Since finishing up at Caulfield, Jacqui Kitchen (Class of 2008) has dedicated her efforts to environmental management and conservation. Jacqui says that seeking and taking opportunities, getting out of her comfort zone and following her passion for the environment has paved the way for her to live and work her dream.
After high school, Jacqui followed her calling and completed a Bachelor of Environmental Science at Deakin University. Jacqui found the freedom to organise herself the biggest change and surprise in the ‘real world’. Outside of work and study Jacqui loves getting outdoors to cycle with friends. Whether it be on the road, gravel tracks or mountain climbs; she’s done it all and has a bike to go along with it. Recently Jacqui completed the Peaks Challenge which is a one-day 235km road ride with over 4,000m of climbing in Victoria’s alpine region.
Another one of Jacqui’s passions is volunteering. Whilst backpacking across Europe, Jacqui had the opportunity to volunteer in some amazing places such as Croatia where she was a volunteer conservationist at Eko-centar Caput Insulae as well as Rosehill’s Organic Farm in Sweden where she worked as part of a sustainable initiative to grow local produce and educate the community on sustainable practises. More locally; Jacqui has also volunteered with the Wilderness Society, Parks Victoria and the Country Fire Authority (CFA).
Joining the CFA
In May 2013, Jacqui landed her first role in the CFA as a project officer, focusing on Strategic Land Use Planning. She was able to secure this position after working a fire season at the State Control Centre (Victoria’s primary control centre for the management of emergencies). Jacqui has also contributed to many different teams in the CFA, including planned burning and vegetation management, before getting to where she is now. Currently Jacqui works in Risk Intelligence as a project manager, a position she has been in for over three years.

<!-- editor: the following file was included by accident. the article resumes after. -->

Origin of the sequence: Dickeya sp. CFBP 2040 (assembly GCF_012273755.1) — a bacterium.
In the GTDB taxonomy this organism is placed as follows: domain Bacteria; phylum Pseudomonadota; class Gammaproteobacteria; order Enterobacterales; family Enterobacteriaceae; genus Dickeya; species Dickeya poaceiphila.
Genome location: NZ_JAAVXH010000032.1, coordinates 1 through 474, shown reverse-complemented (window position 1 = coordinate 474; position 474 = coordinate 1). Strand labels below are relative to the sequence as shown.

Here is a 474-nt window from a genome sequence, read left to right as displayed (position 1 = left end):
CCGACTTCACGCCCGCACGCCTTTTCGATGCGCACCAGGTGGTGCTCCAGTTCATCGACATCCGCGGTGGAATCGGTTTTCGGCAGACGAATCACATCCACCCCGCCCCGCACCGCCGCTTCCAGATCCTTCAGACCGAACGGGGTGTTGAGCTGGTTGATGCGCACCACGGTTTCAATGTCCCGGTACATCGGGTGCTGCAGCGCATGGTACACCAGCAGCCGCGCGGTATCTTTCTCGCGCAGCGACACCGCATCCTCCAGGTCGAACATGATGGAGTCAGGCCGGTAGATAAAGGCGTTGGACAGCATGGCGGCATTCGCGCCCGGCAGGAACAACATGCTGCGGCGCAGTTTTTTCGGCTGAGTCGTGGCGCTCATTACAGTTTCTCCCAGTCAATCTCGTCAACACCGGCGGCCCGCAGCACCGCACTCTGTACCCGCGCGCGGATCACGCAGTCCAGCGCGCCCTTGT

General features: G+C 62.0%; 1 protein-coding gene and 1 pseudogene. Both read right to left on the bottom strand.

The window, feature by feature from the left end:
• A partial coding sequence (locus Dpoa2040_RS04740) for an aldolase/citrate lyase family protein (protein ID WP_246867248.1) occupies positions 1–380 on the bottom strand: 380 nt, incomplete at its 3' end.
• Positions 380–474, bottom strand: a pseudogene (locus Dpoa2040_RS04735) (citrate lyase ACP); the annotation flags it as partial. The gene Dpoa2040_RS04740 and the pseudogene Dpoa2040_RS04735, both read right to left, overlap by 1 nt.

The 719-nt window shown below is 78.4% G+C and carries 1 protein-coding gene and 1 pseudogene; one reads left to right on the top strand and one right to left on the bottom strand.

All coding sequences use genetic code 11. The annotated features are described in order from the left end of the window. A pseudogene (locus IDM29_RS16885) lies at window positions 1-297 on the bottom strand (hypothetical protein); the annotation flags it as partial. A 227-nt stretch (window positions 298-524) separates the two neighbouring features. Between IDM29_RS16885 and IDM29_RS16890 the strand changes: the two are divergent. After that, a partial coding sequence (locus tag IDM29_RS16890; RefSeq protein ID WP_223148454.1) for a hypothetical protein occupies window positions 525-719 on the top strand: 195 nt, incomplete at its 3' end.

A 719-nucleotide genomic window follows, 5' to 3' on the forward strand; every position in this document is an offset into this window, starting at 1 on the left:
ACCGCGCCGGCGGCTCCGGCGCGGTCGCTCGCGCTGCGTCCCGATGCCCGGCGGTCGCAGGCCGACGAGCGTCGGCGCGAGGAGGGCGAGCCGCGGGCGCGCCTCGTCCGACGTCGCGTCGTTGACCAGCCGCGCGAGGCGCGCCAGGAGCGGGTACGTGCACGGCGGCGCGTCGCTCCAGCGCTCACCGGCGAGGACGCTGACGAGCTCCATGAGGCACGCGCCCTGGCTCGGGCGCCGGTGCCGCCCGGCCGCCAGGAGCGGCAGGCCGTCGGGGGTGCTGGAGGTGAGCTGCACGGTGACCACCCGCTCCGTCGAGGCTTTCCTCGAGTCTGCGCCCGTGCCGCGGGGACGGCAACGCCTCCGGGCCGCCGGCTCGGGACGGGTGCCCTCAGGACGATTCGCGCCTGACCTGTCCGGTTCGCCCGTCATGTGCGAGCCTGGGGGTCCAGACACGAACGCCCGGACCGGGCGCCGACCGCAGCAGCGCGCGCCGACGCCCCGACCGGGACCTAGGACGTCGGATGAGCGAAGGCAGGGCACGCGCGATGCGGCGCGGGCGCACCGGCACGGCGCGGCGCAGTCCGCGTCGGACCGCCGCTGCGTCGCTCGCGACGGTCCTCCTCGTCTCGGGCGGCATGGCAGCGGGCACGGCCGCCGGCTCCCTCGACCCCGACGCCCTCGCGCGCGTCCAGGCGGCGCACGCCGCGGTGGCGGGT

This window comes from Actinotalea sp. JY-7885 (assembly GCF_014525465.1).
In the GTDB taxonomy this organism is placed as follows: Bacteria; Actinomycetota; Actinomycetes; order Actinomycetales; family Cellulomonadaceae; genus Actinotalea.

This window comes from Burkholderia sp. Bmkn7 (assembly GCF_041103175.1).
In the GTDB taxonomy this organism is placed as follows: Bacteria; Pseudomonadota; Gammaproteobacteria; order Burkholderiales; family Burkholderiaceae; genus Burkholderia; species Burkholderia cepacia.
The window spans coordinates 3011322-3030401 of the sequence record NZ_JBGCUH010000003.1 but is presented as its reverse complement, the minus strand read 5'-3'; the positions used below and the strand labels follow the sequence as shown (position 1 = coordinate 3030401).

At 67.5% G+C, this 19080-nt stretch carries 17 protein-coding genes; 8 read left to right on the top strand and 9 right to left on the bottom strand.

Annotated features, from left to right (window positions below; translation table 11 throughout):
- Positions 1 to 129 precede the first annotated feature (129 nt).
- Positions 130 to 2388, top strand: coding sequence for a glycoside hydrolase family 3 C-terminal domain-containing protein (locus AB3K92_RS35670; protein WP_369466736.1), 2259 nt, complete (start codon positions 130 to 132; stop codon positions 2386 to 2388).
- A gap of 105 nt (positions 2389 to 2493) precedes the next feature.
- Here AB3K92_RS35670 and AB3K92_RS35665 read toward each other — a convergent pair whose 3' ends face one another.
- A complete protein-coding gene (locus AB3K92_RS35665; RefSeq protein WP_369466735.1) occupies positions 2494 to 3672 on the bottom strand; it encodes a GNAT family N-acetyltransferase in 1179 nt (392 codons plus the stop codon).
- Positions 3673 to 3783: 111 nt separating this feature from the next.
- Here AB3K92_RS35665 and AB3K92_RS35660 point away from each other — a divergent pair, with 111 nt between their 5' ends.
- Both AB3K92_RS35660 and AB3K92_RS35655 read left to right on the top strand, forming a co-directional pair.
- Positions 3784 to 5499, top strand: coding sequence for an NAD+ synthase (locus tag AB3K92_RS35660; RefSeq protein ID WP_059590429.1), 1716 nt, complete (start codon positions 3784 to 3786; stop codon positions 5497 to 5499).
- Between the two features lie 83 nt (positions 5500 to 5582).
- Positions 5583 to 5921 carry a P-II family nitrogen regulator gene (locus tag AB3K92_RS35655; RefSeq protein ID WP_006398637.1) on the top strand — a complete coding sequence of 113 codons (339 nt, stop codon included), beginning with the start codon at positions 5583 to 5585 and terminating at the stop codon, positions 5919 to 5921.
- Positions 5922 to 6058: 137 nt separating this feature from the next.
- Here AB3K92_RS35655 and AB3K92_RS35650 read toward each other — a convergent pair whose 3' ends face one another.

The team Jacqui is a part of works on risk-based intelligence which uses a combination of knowledge, experience, research and data. “This enables evidence-based decisions to prioritise risk mitigation activities and target service delivery.” Jacqui has said that seeking and taking opportunities were the biggest steps she took in furthering her career. “I have been at the CFA for a long time, but I have worked in a number of different teams and applied for opportunities like secondments into different roles to learn different parts of the organisation. It has been critical to building my knowledge and network.”
“The favourite part of my job is that rewarding feeling of making a positive difference in making communities safer. I get to meet amazing people from different locations, different agencies, and backgrounds. I enjoy hearing about their experiences. I also love the complexities of bushfire behaviour and the science; it blows my mind.”
With Jacqui’s love and passion for environmental conservation and sustainability, she has a vision for where emergency services should be in the future. Jacqui wants emergency services to take an active role on climate change. “A successful emergency service is one that doesn’t need to respond to events because they have reduced the risk by working with the community to target the problem and delivering successful mitigation programs.” As emergency services respond to events that are often exacerbated by climate change, they should be taking a more active lead in the prevention of these disasters. The CFA has played a big part in researching climate change but has only recently started working on a climate policy and tackling climate risk.
In five years’ time, Jacqui hopes to be able to take on a regional role that works more closely with communities, with a focus on environmental conservation. Another goal of Jacqui’s is to work on climate risk projects or embark on a role that will make a positive difference by managing an environmental sustainability project. Jacqui looks forward to future on-the-job training as a fire behaviour analyst during fire seasons. She also wants to expand her knowledge on the ability to predict where and when fire will spread in landscapes through the understanding of weather, atmospheric conditions, vegetation, and topography.
The advice that Jacqui gives to current students and young alumni is to give it a go and keep asking questions. “If you’re interested in something, give it a go and if you’re not sure give it a go to see – why not?” You can learn so much from asking questions even if you are just asking those same questions of different people!
Blake Hillebrand (Class of 2017) is another Grammarian focused on sustainable efforts with his clothing company, baru.